Synopsis: A young African-American man visits his Caucasian girlfriend’s mysterious family estate.
Release Date: Feb 24th, 2017 | MPAA Rating: R | Coolthulhus Earned: 4
Get Out Review
Jordan Peele did a fantastic job with the writing and directing of Get Out. I’ve heard he reportedly loves horror movies, and it shows here. He neatly side-stepped a few clichés and gave two twists to the movie that I did not expect. Anymore, I’m happy to be kept in the dark about one thing, so two in a movie is just amazing. And when the twists do come, they’re completely unexpected but they work extremely well.
Daniel Kaluuya did a great job as Chris Washington. There were times in Get Out when just the edge to his smile and the light in his eyes communicated so much. He made you feel the tension and unease Chris was dealing with. Catherine Keener and Bradley Whitford likewise did an excellent job in their roles as the heads of the Armitage family. Caleb Landry Jones, playing Rose Armitage’s brother, made me want to smack him pretty much the entire time he was on-screen. As the douchebag, privileged young white man with obvious mental issues, Jones was flawless. Allison Williams is the only one whose performance I wasn’t completely happy with.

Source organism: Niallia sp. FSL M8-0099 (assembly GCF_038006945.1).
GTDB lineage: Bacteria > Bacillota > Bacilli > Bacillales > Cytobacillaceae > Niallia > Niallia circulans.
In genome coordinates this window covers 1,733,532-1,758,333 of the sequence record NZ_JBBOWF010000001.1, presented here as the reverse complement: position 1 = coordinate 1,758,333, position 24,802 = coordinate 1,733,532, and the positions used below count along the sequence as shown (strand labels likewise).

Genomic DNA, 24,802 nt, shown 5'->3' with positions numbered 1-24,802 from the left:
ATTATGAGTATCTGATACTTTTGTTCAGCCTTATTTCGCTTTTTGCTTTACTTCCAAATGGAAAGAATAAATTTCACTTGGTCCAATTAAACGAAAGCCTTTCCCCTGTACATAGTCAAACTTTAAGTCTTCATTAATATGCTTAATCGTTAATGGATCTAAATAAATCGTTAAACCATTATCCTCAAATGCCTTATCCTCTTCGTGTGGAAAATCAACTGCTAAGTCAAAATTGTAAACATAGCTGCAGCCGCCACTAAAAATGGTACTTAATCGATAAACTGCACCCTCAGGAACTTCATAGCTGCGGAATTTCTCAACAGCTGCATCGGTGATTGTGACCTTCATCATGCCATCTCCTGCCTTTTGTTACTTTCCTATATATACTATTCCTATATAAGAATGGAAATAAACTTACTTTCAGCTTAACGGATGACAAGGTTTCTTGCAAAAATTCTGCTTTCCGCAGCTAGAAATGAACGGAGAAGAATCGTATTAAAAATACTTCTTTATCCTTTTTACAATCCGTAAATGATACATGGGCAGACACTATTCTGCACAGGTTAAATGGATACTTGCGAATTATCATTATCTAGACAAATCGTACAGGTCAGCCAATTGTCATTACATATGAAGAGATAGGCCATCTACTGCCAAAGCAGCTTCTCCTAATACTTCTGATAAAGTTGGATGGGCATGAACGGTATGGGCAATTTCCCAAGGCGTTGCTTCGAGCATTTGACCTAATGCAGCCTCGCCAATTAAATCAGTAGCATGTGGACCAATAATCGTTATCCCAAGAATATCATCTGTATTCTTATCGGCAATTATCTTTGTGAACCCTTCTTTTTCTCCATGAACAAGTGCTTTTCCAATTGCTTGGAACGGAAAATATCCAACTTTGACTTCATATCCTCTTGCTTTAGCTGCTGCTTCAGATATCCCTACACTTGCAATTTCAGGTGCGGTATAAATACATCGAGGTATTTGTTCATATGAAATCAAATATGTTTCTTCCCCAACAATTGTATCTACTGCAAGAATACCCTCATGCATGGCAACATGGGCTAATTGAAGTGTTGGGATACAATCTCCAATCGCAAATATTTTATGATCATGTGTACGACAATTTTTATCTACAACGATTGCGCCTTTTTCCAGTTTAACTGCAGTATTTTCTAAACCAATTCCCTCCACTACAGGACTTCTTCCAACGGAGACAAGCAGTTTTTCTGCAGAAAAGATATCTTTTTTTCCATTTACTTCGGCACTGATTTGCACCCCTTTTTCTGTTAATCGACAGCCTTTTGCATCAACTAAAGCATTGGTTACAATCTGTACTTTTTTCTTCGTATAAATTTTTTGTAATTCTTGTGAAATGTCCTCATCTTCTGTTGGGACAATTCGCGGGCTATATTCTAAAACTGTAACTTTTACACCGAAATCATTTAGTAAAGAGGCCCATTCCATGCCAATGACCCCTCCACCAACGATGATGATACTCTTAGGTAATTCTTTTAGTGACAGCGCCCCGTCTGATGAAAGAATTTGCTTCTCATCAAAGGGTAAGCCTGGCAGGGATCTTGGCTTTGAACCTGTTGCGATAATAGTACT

I don’t know that Get Out is a movie that would hold up to more than one re-viewing. It’s similar to The Sixth Sense in that you might want to watch it once more just to look for signs you might have missed, but that’s it. And as I stated earlier, it’s not perfect. The movie did fumble a bit. About a fourth of the way through the film, it hit a bit of an ‘okay, beating a dead horse’ moment that started to bore me. However, Peele recovered and got back to form. From there, things just kept escalating delightfully. The last third of the movie will have you on the edge of your seat and even though there was one notable moment when I called bullsh*t, it was a great finish overall.
Get Out is full of social commentary, and I don’t feel qualified to speak on it. I think I’m still tossing around pieces of it in my head. It was definitely uncomfortable for me to watch, especially with the white face caricatures in the beginning. I think I literally slunk down in my seat because I realized that I’ve seen people around me act like that towards African-Americans. Obviously not to that degree, but there’s definitely been an edge admiring someone’s achievements the way one admires a dog performing a repertoire of tricks.
I can see how Get Out will probably make quite a few white people mad. One of my acquaintances told me that some right-wing nuts were calling it a call for racial genocide, or some crap. And that’s pretty much what you might expect from people that are uncomfortable having their douchebaggery shoved in their face. If you’re white, racist or no, there’s a strong chance it’ll make you uncomfortable. It’s probably meant to. Deal with it, sweetcheeks.
Overall, I think that Get Out will stand out (pun intended) amongst the other horror movies being released in 2017. Well-written, and well-acted, it’s definitely worth your time and money to watch it.